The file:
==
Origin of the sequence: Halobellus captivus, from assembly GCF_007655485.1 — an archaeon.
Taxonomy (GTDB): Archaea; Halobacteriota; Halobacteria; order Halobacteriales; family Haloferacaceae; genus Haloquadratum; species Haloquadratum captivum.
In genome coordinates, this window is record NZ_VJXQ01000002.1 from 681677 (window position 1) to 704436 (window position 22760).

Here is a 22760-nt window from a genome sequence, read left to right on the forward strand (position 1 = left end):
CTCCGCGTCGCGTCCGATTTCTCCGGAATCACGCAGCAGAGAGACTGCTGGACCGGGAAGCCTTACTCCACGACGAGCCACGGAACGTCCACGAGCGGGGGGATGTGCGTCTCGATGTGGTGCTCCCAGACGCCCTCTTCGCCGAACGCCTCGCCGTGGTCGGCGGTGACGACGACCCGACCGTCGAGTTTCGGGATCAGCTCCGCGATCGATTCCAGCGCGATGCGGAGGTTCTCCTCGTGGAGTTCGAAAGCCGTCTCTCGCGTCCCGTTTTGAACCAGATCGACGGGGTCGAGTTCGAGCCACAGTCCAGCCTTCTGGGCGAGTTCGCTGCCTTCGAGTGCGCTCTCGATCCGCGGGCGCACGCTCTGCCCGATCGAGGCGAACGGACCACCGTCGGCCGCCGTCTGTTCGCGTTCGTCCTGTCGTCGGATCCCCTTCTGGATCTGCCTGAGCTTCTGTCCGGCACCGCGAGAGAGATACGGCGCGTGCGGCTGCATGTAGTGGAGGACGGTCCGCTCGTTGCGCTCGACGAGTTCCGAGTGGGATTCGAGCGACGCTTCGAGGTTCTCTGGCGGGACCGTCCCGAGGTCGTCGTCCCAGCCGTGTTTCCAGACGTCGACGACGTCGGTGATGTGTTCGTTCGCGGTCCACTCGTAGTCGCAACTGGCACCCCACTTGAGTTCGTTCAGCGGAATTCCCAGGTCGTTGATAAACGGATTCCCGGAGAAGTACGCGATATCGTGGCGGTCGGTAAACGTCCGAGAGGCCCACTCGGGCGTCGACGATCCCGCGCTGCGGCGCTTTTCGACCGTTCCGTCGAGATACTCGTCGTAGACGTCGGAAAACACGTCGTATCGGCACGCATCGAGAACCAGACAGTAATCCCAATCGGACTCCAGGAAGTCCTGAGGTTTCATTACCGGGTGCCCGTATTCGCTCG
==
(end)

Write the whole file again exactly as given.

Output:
Origin of the sequence: Halobellus captivus, from assembly GCF_007655485.1 — an archaeon.
Taxonomy (GTDB): Archaea; Halobacteriota; Halobacteria; order Halobacteriales; family Haloferacaceae; genus Haloquadratum; species Haloquadratum captivum.
In genome coordinates, this window is record NZ_VJXQ01000002.1 from 681677 (window position 1) to 704436 (window position 22760).

Here is a 22760-nt window from a genome sequence, read left to right on the forward strand (position 1 = left end):
CTCCGCGTCGCGTCCGATTTCTCCGGAATCACGCAGCAGAGAGACTGCTGGACCGGGAAGCCTTACTCCACGACGAGCCACGGAACGTCCACGAGCGGGGGGATGTGCGTCTCGATGTGGTGCTCCCAGACGCCCTCTTCGCCGAACGCCTCGCCGTGGTCGGCGGTGACGACGACCCGACCGTCGAGTTTCGGGATCAGCTCCGCGATCGATTCCAGCGCGATGCGGAGGTTCTCCTCGTGGAGTTCGAAAGCCGTCTCTCGCGTCCCGTTTTGAACCAGATCGACGGGGTCGAGTTCGAGCCACAGTCCAGCCTTCTGGGCGAGTTCGCTGCCTTCGAGTGCGCTCTCGATCCGCGGGCGCACGCTCTGCCCGATCGAGGCGAACGGACCACCGTCGGCCGCCGTCTGTTCGCGTTCGTCCTGTCGTCGGATCCCCTTCTGGATCTGCCTGAGCTTCTGTCCGGCACCGCGAGAGAGATACGGCGCGTGCGGCTGCATGTAGTGGAGGACGGTCCGCTCGTTGCGCTCGACGAGTTCCGAGTGGGATTCGAGCGACGCTTCGAGGTTCTCTGGCGGGACCGTCCCGAGGTCGTCGTCCCAGCCGTGTTTCCAGACGTCGACGACGTCGGTGATGTGTTCGTTCGCGGTCCACTCGTAGTCGCAACTGGCACCCCACTTGAGTTCGTTCAGCGGAATTCCCAGGTCGTTGATAAACGGATTCCCGGAGAAGTACGCGATATCGTGGCGGTCGGTAAACGTCCGAGAGGCCCACTCGGGCGTCGACGATCCCGCGCTGCGGCGCTTTTCGACCGTTCCGTCGAGATACTCGTCGTAGACGTCGGAAAACACGTCGTATCGGCACGCATCGAGAACCAGACAGTAATCCCAATCGGACTCCAGGAAGTCCTGAGGTTTCATTACCGGGTGCCCGTATTCGCTCG